|Pre-race (over) confidence: Up and down, no sweat. Photo: Randy Grillo|
I’ve never felt good at Last Chance Saloon, the final aid station of the Jemez Mountain Run. Three years ago I was here after 50 miles in the mountains, and my stomach couldn’t take anything. At the 2016 Jemez, I wisely opted for the 50k, but when I arrived at the final aid station only two miles from the finish, I didn’t feel much better. I didn’t want to eat, but needed something so filled up my bottle with ice and coke and started marching up the switch backs that lead up out of the aid station.
|Feeling Fantastic 8 seconds in! Check out that Heel Strike! Textbook. Photo: Randy Grillo|
Jemez almost didn’t happen this year. Back in January I had made plans with Truyols to fly into Juarez, cross the border and then drive or take a bus up to Santa Fe. Stop in Alamogordo along the way and visit my sister. I’m not sure why neither one of us looked at the mileage: it’s around 300 miles from El Paso to Santa Fe. We would have to make that trip twice in 3.5 days, as I couldn’t ask for more than two days off of school. While not impossible, pretty ridiculous, especially considering I can't drive for more than three hours before my lower back starts freaking out at me.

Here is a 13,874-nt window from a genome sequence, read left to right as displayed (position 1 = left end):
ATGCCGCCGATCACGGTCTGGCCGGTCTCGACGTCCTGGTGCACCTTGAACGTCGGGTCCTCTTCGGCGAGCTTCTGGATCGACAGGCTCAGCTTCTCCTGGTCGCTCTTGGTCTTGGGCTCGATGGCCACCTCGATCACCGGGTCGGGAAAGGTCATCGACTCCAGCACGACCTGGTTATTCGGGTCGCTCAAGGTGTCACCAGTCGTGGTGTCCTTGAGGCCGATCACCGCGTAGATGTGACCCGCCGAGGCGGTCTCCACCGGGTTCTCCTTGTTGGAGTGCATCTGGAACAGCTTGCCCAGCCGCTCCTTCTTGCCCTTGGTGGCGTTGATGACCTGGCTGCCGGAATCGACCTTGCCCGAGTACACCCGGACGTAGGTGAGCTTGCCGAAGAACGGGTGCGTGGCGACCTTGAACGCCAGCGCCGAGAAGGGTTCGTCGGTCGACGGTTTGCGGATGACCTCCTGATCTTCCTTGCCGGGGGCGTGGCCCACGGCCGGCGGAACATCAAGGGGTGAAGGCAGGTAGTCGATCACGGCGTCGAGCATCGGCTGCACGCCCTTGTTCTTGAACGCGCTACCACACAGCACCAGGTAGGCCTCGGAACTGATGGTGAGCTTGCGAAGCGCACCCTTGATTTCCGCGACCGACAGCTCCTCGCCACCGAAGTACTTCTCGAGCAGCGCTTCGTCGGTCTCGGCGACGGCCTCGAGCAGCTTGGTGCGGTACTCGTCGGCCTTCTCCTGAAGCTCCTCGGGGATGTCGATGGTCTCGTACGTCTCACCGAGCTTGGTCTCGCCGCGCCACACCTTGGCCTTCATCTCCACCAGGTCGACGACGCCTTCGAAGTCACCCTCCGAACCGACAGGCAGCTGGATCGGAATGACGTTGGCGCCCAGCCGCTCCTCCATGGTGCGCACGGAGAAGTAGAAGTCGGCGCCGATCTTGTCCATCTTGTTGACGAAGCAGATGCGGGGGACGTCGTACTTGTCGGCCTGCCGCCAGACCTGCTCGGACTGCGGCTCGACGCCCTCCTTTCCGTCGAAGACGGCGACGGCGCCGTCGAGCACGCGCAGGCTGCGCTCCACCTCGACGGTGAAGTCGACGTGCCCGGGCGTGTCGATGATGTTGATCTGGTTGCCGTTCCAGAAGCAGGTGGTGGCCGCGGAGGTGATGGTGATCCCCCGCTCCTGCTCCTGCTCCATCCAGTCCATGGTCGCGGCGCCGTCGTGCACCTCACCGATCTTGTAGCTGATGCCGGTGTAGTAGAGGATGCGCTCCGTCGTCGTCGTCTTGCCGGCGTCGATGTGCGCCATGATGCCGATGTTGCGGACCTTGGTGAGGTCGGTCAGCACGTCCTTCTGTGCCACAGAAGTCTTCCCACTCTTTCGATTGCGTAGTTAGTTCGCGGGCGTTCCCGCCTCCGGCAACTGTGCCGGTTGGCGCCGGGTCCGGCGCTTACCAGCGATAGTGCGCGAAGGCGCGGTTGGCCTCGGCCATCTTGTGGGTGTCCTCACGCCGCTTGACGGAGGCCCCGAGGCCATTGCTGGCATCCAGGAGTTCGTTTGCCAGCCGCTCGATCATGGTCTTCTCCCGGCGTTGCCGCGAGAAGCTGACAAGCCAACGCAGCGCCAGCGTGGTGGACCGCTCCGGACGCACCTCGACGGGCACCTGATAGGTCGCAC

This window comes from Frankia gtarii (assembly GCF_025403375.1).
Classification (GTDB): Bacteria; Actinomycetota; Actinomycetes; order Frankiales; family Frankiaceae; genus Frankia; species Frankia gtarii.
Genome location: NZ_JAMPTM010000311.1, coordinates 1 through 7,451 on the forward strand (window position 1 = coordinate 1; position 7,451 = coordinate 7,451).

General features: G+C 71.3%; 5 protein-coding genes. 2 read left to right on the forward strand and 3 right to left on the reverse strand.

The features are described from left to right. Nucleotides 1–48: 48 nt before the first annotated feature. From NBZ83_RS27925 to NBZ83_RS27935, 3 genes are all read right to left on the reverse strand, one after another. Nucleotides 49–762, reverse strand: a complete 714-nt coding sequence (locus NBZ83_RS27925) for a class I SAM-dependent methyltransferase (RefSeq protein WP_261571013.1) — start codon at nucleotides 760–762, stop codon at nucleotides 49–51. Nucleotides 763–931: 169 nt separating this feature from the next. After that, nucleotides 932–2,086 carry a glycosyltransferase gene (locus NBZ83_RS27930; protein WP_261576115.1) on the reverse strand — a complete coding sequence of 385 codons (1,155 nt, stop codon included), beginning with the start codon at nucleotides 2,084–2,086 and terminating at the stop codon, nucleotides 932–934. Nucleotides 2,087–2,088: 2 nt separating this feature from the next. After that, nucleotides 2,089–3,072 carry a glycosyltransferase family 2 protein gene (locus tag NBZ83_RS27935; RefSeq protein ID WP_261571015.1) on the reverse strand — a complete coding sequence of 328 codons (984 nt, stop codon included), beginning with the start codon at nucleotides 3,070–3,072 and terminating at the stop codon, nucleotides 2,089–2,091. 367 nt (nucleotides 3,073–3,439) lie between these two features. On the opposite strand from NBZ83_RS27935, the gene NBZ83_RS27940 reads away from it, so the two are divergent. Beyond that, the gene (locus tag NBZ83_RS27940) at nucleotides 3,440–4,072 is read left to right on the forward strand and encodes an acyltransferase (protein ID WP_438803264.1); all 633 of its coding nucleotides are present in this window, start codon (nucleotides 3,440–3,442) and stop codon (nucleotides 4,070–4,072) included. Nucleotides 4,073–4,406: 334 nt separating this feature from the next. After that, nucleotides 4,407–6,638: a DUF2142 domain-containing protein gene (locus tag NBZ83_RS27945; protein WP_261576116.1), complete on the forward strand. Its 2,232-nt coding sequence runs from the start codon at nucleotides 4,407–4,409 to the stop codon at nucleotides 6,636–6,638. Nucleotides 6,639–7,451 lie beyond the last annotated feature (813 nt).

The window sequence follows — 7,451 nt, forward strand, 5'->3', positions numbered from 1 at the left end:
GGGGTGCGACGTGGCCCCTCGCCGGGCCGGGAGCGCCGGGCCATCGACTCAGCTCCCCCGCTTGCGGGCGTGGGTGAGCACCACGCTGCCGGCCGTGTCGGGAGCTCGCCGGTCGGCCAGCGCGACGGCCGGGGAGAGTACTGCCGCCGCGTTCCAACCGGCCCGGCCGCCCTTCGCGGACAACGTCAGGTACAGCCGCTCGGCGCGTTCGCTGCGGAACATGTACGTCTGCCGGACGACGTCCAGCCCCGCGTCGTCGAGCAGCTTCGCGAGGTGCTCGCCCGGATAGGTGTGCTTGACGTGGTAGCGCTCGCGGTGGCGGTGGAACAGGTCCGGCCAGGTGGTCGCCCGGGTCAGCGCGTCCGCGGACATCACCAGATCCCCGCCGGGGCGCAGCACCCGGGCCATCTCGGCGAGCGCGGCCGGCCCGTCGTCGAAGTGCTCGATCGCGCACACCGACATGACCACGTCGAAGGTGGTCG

It seemed that events were conspiring against the trip. At school we planned our big NWEA celebration on the Thursday I was supposed to be flying. And then Truyols went back to Spain to get a job because he refused to relocate to Playa Del Carmen. If you can't understand why anyone would refuse a work relocation to Playa Del Carmen, you don't run in the mountains.
|Putting this in there because I don't run with a camera and don't have many photos.|